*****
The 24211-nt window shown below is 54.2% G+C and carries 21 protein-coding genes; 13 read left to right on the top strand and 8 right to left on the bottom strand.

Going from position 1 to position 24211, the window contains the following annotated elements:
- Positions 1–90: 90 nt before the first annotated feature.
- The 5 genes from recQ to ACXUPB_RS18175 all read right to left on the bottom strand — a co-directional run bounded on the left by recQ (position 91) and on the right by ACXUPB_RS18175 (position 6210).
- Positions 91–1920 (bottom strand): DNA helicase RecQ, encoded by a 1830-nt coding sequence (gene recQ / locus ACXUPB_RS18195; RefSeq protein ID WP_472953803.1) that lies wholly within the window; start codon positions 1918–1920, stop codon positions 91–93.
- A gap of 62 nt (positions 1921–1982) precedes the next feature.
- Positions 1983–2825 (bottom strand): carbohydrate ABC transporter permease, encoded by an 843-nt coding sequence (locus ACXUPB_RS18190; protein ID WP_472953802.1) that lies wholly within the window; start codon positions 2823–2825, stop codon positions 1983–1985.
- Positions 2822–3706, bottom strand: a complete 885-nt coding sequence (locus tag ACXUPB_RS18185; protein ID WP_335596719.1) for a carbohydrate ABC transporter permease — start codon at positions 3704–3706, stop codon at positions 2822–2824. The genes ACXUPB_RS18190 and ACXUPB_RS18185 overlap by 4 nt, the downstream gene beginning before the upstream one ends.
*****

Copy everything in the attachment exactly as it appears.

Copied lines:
The 24211-nt window shown below is 54.2% G+C and carries 21 protein-coding genes; 13 read left to right on the top strand and 8 right to left on the bottom strand.

Going from position 1 to position 24211, the window contains the following annotated elements:
- Positions 1–90: 90 nt before the first annotated feature.
- The 5 genes from recQ to ACXUPB_RS18175 all read right to left on the bottom strand — a co-directional run bounded on the left by recQ (position 91) and on the right by ACXUPB_RS18175 (position 6210).
- Positions 91–1920 (bottom strand): DNA helicase RecQ, encoded by a 1830-nt coding sequence (gene recQ / locus ACXUPB_RS18195; RefSeq protein ID WP_472953803.1) that lies wholly within the window; start codon positions 1918–1920, stop codon positions 91–93.
- A gap of 62 nt (positions 1921–1982) precedes the next feature.
- Positions 1983–2825 (bottom strand): carbohydrate ABC transporter permease, encoded by an 843-nt coding sequence (locus ACXUPB_RS18190; protein ID WP_472953802.1) that lies wholly within the window; start codon positions 2823–2825, stop codon positions 1983–1985.
- Positions 2822–3706, bottom strand: a complete 885-nt coding sequence (locus tag ACXUPB_RS18185; protein ID WP_335596719.1) for a carbohydrate ABC transporter permease — start codon at positions 3704–3706, stop codon at positions 2822–2824. The genes ACXUPB_RS18190 and ACXUPB_RS18185 overlap by 4 nt, the downstream gene beginning before the upstream one ends.